Monterey Herald

Trustee's fees are too high


Q : My wife and I are interviewi­ng potential trustees to take care of things when we are gone. How do trustees usually get paid? Do we pay them now or do they take fees from our accounts after we die? One that we spoke with said they take their fee and any fees paid to an attorney for legal work or an accountant for tax work is also paid from our estate. All these fees add up to quite a bit. We are surprised that the profession­al trustee doesn't pay the legal and tax costs out of their fees. A : Licensed profession­al fiduciarie­s can either charge by the hour for services they perform or may charge a percentage fee. The way the percentage fee works is that when you both pass away and it is time for the trustee to step in, trust assets are appraised and the trustee charges a percentage of that value. The rate is usually around 1% of the value of your estate and this is a one-time fee. So, if you have a $1 million estate, the fees for the trustee would be around $10,000. For larger estates, the percentage is less. It is usual and customary that legal and tax fees are paid from the trust and do not come out of the trustee's fee.

If fiduciarie­s charge by the hour, the hourly rate can run anywhere from $95 to $300 per hour. A layperson acting as trustee can also charge a fee and the rate depends on their expertise. If they need an attorney to address every detail of the administra­tion which results in higher legal fees, the trustee's hourly rate should be lower. If they are financiall­y and legally savvy and need little legal, tax or financial assistance, they can charge a higher rate.

Most bank trust department­s charge the percentage rate and are similar to the rate charged by licensed profession­als. Trust documents usually state that the trustee shall be paid a “reasonable fee.” When using a licensed profession­al fiduciary who is overseen by the California Department of Consumer Affairs, reasonable­ness is gauged by what bank trust department­s in the area charge for similar services.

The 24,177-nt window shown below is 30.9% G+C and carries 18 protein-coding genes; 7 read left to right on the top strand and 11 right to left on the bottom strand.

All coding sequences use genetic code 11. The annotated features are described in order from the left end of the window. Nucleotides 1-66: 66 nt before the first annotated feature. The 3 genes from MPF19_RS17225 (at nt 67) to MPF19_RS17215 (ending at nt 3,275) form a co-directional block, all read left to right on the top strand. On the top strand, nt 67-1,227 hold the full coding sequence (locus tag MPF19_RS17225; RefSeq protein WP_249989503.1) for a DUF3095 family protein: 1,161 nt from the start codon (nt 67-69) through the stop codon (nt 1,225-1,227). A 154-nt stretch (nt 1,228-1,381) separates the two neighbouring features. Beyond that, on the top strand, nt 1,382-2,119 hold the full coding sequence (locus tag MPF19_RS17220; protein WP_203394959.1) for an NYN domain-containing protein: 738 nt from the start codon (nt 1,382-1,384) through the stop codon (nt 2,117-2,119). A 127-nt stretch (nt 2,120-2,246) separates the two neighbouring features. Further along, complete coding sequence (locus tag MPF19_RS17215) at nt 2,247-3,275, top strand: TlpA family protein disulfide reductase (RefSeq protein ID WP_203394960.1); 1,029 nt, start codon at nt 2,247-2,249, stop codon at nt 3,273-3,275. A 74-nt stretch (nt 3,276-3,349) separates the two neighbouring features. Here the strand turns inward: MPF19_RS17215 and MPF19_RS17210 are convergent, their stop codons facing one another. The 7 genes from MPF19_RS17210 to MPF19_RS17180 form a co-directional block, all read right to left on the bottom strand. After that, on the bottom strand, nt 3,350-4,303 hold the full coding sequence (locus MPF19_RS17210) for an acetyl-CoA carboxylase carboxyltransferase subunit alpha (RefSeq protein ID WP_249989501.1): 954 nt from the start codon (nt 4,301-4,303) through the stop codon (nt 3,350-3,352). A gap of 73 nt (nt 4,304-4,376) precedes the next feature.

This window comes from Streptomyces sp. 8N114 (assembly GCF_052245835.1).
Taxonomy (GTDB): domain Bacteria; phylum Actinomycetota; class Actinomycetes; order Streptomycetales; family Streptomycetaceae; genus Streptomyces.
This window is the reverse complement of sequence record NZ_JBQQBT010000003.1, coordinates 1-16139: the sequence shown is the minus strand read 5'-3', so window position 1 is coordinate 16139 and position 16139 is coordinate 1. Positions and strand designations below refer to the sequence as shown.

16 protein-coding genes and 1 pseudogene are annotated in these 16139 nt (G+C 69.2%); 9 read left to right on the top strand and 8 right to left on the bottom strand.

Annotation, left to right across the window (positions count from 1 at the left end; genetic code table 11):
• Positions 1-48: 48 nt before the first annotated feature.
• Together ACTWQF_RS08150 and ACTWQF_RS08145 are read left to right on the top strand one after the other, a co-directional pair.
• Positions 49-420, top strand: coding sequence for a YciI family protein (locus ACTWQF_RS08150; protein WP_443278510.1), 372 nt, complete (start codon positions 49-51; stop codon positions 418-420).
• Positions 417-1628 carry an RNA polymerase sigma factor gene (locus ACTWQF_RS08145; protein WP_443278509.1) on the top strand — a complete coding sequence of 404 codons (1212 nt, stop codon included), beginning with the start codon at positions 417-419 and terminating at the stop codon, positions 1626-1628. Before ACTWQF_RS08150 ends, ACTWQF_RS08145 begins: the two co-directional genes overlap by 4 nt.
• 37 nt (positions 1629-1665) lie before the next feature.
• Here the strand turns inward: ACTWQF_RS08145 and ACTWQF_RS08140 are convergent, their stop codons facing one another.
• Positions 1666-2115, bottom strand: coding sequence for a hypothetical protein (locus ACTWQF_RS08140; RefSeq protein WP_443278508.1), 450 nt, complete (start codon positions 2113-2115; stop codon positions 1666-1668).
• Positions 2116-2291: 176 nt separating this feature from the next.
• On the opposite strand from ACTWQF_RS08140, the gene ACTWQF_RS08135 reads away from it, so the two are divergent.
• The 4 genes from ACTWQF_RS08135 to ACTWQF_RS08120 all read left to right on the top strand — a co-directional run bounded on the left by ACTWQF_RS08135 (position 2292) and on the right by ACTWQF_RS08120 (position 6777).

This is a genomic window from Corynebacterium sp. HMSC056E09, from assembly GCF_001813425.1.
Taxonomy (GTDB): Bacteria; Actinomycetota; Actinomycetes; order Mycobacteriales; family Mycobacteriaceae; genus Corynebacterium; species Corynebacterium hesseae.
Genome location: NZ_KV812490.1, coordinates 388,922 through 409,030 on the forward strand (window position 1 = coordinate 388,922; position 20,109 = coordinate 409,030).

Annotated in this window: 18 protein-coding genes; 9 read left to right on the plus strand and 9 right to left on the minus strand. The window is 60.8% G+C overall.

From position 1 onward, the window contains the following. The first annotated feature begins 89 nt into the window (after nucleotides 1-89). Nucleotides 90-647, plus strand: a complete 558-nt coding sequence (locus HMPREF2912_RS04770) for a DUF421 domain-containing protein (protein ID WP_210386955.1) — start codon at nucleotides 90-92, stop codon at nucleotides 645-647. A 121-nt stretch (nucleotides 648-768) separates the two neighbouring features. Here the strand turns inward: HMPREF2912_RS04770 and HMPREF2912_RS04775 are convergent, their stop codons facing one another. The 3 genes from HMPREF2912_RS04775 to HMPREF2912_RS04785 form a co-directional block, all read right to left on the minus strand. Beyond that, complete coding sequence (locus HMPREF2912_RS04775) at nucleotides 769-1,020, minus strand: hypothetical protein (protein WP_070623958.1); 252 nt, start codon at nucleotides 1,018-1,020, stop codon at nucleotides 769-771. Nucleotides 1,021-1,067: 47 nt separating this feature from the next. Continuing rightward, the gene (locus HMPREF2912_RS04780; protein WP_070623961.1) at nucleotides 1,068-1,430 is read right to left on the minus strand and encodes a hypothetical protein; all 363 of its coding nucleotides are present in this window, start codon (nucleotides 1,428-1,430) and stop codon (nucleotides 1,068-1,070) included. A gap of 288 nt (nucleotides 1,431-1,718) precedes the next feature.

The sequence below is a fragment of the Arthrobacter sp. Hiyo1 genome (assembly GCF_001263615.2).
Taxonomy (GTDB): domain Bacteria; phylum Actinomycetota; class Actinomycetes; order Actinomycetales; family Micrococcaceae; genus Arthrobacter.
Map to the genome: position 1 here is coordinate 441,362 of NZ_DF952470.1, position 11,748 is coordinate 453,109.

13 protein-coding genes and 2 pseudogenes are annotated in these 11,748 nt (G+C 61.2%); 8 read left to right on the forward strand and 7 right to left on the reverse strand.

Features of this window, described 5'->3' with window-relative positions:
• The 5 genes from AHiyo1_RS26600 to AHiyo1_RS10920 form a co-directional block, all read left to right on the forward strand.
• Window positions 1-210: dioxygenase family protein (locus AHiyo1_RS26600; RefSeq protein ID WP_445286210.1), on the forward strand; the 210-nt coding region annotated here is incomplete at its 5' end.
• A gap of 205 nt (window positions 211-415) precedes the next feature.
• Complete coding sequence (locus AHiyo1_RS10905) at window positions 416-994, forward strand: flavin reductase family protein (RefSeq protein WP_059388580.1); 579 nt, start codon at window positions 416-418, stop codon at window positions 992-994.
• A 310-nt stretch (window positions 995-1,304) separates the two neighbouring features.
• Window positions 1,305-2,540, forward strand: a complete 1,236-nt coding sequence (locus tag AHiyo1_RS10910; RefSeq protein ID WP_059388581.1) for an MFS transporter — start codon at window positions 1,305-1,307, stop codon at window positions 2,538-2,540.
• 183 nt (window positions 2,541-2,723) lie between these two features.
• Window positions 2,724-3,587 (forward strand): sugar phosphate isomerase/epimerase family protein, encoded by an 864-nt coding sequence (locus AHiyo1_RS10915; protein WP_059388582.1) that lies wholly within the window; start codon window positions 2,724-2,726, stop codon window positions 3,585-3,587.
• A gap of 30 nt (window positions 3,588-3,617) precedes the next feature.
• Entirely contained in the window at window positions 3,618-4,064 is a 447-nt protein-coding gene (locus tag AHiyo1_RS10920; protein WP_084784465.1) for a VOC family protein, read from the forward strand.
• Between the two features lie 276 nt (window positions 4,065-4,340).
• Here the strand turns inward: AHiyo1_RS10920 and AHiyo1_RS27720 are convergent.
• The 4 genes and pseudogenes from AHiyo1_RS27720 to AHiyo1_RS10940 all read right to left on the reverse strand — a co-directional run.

Trustee fees are tax deductible in most circumstan­ces so that

should be considered when shopping for a trustee. Also, all profession­al trustees are not equal so you should decide if the profession­al you are considerin­g is a good fit for your family and who also has the knowledge, expertise and experience to address your particular mix of assets, has a succession plan in case they are not able to complete the work when needed, and who has appropriat­e risk management practices.

You may feel like the costs to settle your estate may be high, but you are placing all your “trust” in their hands. You need to feel confident they are going to do the job well and expeditiou­sly. I often have trusts transferre­d to me where a trustee, usually a layperson, has not distribute­d the trust for years and sometimes decades. There is no excuse for this kind of delay. Knowing that your estate will be handled the way you want it to be handled and your beneficiar­ies treated respectful­ly, well, that's priceless, don't you agree?

Liza Horvath has over 30 years of experience in the estate planning and trust fields and is a licensed profession­al fiduciary. Liza currently serves as president of Monterey Trust Management. This is not intended to be legal or tax advice. If you have a question, call (831) 6465262 or email liza@ montereytr­

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